(Cont.) More probably, the list was an inventory of personal effects Smith had previously given to his lawyer or to prison authorities rather than items on his person at the time of his death. The probability that this was an inventory of items given up when Joseph Smith entered Carthage Jail is supported by the fact that the list included “one penknife,” a weapon prison authorities would wish to confiscate, but did not include the gun that was smuggled to Smith by a Mormon visitor to the jail (R. L. Anderson 1984, 540-41, 558n181; HC 6:607, 617). As a list of items confiscated from Joseph Smith at the time of his entering Carthage Jail (traditionally a requirement for the prisoner to empty his pockets), it is therefore understandable why this inventory did not mention his clothing, the smuggled weapon, or the Jupiter talisman that would be concealed under his shirt next to the skin.
    It should not be surprising that no documents, either contemporary or reminiscent, exist describing Smith’s having displayed or used this talisman. Magic books instructed that the talisman should be “worn round the neck” and “carried on the breast.” Typical use of such an amulet was under the clothing next to the skin of the person seeking its protective [p.71] powers (Hibner 1698, 186; O. Morgan 1857, 88). Thus the Smith talisman, which (like its English counterpart published by the Royal Numismatic Society) has a hole at the edge opposite the astrological symbol of Jupiter, would have been suspended from a chain or ribbon around the neck and would have been intentionally concealed underneath Smith’s clothing from anyone’s observation. In like manner, no contemporary associate reported that the LDS church’s second president, Brigham Young, possessed or used the pendant amulet his niece later donated to a museum with a description of his use of the amulet (fig. 41; DUP 1076; chap. 7). (cont).

  18. Bill McKeever says:

    (cont)
    Independent evidence verifies Joseph Smith’s possession of every other item Bidamon claimed was the prophet’s. In view of the unquestioned provenance of every other artifact Bidamon sold to Wood, of his own sworn affidavit, of the fact that Bidamon did not know what the “silver pocket piece” actually was, and of the precise astrological connections between the Jupiter talisman and Joseph Smith’s own birth, it seems to strain the evidence to dispute Bidamon’s claims that Smith possessed and valued the Jupiter medallion. In fact, the managing editor of the LDS church’s Ensign magazine did not hesitate to affirm Joseph Smith’s ownership of this “silver piece” in a Deseret Book Company publication of 1969 (Todd 1969, 328, 330). There were no efforts to dispute Joseph Smith’s possession of this artifact until after April 1974, when Reed C. Durham, then director of the LDS institute of religion in Salt Lake City, publicly identified the medallion as a magic Jupiter talisman rather than a Masonic jewel (Durham 1974).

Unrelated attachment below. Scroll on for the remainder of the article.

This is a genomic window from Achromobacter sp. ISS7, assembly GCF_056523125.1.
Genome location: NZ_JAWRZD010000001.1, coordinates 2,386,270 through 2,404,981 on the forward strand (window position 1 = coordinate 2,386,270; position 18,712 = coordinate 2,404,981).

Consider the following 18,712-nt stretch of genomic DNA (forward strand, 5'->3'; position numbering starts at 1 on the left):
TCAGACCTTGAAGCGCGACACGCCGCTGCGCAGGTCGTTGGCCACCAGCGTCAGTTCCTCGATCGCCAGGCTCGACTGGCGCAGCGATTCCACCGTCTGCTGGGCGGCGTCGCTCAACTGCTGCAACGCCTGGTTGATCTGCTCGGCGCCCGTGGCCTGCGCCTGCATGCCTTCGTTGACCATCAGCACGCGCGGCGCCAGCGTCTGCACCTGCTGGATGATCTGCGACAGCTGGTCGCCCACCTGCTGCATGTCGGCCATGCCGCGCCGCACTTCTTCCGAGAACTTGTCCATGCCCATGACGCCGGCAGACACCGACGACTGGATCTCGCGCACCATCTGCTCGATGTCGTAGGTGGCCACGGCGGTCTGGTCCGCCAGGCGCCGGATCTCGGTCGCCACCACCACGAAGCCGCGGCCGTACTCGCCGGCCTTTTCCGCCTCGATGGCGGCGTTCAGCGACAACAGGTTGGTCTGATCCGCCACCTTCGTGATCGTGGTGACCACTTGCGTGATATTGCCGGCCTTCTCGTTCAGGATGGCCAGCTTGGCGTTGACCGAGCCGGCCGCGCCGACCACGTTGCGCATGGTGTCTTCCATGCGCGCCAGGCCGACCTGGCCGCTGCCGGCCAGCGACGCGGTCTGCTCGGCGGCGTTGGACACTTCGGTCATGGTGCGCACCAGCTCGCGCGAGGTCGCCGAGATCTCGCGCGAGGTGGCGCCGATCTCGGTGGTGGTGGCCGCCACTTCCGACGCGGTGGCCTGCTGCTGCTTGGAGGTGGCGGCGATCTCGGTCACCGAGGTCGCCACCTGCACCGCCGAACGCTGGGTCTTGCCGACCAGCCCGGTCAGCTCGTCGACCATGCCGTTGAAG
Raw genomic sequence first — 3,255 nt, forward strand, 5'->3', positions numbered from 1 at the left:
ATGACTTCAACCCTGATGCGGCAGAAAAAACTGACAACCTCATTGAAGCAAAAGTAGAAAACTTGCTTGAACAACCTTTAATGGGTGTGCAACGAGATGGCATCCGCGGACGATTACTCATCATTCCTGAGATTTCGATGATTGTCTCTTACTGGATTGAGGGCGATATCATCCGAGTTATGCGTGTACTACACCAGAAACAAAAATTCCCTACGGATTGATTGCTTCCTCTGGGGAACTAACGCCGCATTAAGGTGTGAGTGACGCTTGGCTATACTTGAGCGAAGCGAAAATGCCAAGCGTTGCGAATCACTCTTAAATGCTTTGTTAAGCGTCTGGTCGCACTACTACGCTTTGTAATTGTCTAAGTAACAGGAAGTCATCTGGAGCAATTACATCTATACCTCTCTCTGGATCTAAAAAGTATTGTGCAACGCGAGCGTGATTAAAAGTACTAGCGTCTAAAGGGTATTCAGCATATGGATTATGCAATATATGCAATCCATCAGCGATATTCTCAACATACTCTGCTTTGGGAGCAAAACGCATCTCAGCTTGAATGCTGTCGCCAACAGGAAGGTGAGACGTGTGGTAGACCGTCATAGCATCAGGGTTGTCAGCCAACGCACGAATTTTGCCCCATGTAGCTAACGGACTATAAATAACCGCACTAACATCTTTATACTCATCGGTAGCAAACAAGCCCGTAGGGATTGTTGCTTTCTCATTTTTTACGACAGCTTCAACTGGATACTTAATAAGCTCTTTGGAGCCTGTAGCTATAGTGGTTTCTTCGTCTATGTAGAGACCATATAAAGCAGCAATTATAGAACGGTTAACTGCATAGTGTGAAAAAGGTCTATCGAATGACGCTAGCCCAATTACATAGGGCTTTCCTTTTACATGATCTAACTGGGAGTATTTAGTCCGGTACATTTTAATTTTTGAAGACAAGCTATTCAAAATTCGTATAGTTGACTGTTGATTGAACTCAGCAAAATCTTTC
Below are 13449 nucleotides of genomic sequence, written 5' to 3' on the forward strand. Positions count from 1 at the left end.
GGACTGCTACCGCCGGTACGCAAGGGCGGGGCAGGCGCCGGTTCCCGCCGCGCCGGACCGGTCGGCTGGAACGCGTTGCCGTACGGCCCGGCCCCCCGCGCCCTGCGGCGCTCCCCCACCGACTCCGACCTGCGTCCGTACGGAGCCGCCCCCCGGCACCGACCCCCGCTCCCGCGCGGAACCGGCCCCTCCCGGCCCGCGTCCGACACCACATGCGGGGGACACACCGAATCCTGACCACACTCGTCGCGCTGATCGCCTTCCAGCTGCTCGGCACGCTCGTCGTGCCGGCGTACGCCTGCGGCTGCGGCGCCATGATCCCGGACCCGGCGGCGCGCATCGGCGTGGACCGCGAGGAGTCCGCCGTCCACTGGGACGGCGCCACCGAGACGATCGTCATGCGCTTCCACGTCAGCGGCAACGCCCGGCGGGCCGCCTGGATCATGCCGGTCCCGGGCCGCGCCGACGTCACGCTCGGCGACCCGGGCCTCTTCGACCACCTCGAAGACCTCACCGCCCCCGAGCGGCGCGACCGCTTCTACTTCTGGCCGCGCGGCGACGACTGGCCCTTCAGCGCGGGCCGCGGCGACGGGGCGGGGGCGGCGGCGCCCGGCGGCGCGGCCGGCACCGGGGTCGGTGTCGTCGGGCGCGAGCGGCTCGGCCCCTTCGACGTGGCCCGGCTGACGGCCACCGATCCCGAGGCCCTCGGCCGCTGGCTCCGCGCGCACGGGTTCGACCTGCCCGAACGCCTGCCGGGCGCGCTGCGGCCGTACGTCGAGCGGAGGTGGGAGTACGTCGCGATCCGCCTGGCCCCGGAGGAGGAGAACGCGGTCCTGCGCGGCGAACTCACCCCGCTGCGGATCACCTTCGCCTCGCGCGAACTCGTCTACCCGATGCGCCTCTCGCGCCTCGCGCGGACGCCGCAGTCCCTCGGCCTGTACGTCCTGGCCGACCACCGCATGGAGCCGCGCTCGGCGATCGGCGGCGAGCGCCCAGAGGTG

19. Second attempt…

    Ralph quoted Gilbert W. Scharffs, The Truth About “The God Makers,” Second Edition (Salt Lake City: Publishers Press, 1989), 180, with

    …Lewis Bidamon, who was Emma’s second husband and non-Mormon not too friendly to the LDS Church. So the idea that the Prophet had such a talisman is highly questionable.

    Ralph,

    Well done for referencing your sources. I’m guessing this one’s pro-Mo, but its not too important if it is.

    I thought I recognised the name “Bidamon”. Lewis was Emma’s second husband (after Joseph Smith’s death).

    Why would Emma Smith marry outside her Church? In fact, was Lewis Bidamon a Mormon, or was it that later historians just didn’t like him, so they called him a non-Mormon.

    How was he involved with Joseph’s death? (PS Bill’s entry answers this one)

    The picture I get of Emma is that she grew progressively antagonistic toward her husband (following their elopement), though she appears to have wanted to believe that he was who he claimed he was, a true Prophet of God.

    Her “wanting to believe” comes across in the way she shifts the blame for the introduction of polygamy on to Brigham Young (though JS was the primary agent).

    Her antagonism comes from her selling the BoA originals, and insituting the RLDS Church with her grandson. Also, there are those monumental claims by Brigham that Emma tried to poison her husband on two occassions by spiking his coffee.

    I suggest that if you want to build up a intimate picture of the real Joseph Smith, you should look at his influence on his first wife.

    Emma, Joseph and Brigham – what fascinating characters! Someone should make a film about them.

  20. falcon says:

    Thank you Bill.